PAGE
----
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Trivia There is a "Missing" sign in the police station with a photo of Edward Woodward's character from the 1973 original.
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The Wicker Man (2006)
15th Sep 06
An American sheriff investigates the case of a missing girl from a neo-pagan community on an island off the coast of Maine.
As predictable as the England football team failing to win yet another major trophy or my mate Malcolm failing to buy a round of drinks, the usual magazines jumped up and down moaning about another classic being remade when news of Neil LaBute's take on The Wicker Man was announced.
Director Robert Hardy's original film found an audience over the years and has built a solid fan base. It was inevitable that news of an update was going to rattle some cages from people that really shouldn't care so much about something so trivial. However when the finished product is as numbingly awful as this, it unfortunately feeds the fire that rages about whether such 'classics' should be remade or not.
So what went wrong? Initially LaBute's take sounded an inspired twist on Robert Hardy's original screenplay. Swapping Christopher Lee's patriarchal society to a matriarchal one, led by Ellen Burstyn (from The Exorcist), sounded intriguing with the community being run by women who are direct descendants of pilgrims. Women have had a pretty hard time on the receiving end of writer/director LaBute's pen through his well-received earlier movies In the Company of Men (1997) and Your Friends and Neighbours (1998) and none more so than here in his latest.
Quite what LaBute is trying to say here is not clear! Frankly it all comes over feeling really rather daft. Nicolas Cage is in pure hammy mode as Edward Malus, a man haunted by an incident in his past (like that's original!), rather than a devoted, virginal Christian in the source material. In fact he hasn't been so unbearable to watch since uttering that tripe ”Put the bunny back in the box” in 1997's Con Air.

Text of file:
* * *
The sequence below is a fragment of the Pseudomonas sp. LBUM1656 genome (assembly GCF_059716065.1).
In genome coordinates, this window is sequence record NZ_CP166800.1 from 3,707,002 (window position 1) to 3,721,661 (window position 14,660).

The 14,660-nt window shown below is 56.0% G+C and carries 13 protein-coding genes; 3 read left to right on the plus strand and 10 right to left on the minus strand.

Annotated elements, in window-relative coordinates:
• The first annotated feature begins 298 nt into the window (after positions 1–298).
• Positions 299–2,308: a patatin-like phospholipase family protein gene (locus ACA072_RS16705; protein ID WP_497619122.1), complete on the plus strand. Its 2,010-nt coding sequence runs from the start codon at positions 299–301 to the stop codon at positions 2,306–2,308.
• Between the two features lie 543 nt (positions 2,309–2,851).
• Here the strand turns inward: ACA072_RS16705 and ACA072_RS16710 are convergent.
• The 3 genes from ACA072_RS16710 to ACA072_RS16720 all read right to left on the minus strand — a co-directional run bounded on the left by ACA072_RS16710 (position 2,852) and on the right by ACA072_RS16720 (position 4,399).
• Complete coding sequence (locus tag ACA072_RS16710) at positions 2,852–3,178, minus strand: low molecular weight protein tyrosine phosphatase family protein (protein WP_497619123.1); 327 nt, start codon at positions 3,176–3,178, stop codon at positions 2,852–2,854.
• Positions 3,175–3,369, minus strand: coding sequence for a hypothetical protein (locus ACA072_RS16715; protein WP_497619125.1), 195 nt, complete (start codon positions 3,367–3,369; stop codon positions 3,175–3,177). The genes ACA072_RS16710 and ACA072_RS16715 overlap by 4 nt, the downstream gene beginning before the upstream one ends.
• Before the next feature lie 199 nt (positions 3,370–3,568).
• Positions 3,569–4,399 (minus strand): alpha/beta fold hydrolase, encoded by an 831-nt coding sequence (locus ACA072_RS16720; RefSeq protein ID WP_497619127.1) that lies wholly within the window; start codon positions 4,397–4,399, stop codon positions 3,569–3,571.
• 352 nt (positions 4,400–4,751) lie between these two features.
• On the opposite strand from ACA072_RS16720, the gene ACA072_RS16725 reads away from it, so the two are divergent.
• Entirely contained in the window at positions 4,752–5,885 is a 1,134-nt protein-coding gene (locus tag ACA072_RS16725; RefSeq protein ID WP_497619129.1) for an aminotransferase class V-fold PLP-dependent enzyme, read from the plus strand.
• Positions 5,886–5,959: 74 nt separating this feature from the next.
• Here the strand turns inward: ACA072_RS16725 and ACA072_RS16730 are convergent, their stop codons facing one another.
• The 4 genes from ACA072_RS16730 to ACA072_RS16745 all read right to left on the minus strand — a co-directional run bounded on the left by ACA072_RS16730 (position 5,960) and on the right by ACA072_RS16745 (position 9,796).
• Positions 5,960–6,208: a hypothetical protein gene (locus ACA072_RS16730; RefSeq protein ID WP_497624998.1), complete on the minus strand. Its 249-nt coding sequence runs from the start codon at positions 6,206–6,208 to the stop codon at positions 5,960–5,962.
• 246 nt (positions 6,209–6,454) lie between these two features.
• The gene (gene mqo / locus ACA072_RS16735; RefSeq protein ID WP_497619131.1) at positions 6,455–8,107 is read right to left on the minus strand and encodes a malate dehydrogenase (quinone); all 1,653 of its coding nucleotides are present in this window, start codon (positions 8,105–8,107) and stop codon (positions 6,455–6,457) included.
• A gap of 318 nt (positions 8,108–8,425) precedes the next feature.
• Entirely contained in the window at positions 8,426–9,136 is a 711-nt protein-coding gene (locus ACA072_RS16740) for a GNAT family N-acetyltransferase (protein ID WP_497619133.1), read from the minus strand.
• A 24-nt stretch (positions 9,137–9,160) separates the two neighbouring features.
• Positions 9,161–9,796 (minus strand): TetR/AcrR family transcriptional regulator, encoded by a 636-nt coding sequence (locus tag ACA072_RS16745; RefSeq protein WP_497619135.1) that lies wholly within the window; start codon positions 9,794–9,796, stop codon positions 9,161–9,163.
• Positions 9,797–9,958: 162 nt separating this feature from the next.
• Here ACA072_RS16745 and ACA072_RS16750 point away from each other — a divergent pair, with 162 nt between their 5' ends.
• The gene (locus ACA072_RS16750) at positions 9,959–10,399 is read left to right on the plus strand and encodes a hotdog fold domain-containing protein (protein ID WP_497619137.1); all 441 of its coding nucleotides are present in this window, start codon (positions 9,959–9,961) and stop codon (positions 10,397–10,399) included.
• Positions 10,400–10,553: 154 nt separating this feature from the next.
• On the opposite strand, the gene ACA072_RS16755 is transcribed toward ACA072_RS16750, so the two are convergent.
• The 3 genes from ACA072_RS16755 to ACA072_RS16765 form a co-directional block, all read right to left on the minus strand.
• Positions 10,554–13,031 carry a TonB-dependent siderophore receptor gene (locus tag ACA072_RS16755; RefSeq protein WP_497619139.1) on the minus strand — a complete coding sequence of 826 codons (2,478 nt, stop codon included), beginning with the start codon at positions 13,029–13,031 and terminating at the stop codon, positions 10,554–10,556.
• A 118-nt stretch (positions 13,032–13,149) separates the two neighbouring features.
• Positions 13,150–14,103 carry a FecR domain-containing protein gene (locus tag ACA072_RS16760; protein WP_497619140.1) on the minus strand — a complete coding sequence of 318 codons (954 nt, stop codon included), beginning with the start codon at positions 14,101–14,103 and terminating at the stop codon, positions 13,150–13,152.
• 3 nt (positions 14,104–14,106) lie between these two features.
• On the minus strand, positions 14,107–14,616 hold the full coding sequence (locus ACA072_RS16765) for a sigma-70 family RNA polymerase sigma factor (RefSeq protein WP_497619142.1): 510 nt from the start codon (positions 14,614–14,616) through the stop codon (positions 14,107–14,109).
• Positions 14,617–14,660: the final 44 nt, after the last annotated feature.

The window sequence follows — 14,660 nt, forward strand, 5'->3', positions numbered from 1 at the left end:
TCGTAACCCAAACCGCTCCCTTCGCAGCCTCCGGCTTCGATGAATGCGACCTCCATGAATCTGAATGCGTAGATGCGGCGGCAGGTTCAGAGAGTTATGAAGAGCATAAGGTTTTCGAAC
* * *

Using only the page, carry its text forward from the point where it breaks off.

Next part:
When Edward's ex-fiancée writes to him saying that her daughter Rowan has gone missing, Malus pops on over to Summersisle to investigate. In doing so he gets stung by bees a lot, ridiculously pulls a gun on a woman cyclist and spends the latter half of the movie thumping and kicking as many of the 'sisters' that he can before dressing up as a bear and meeting the highly flammable Wicker Man. The scene in which Malus 'accidentally' bumps into a bee hive before agitating many more plays like something from TV's The Simpsons rather than a horror thriller.
In fact, there is no suspense at all, the movie flat-lining before it even gets a chance to take off, opening with Cage's cop trying to rescue a stropy brat whom the audience are keen to see offed rather than emphasize with. It doesn't help that the same scene is played out again and yet again throughout the movie's duration as if we are so stupid we had forgotten it had ever happened. La Bute is also bloody awful at 'BOO!' moments, as exemplified by a double 'jump' he tries to pull off that is just so bad that when it is left hanging around for reaction, one can't help but try and stifle a laugh.
Robert Hardy has got his knickers in a right old twist about the remake, demanding his lawyers remove his name for all publicity materials for the mega-budgeted affair. Hardy's concern is the public impression that he had a hand in writing this remake – an allegation he is eager to dispute. Perhaps also he knew that the new version stank and wanted to distance himself from such a dodo before he was associated with it.
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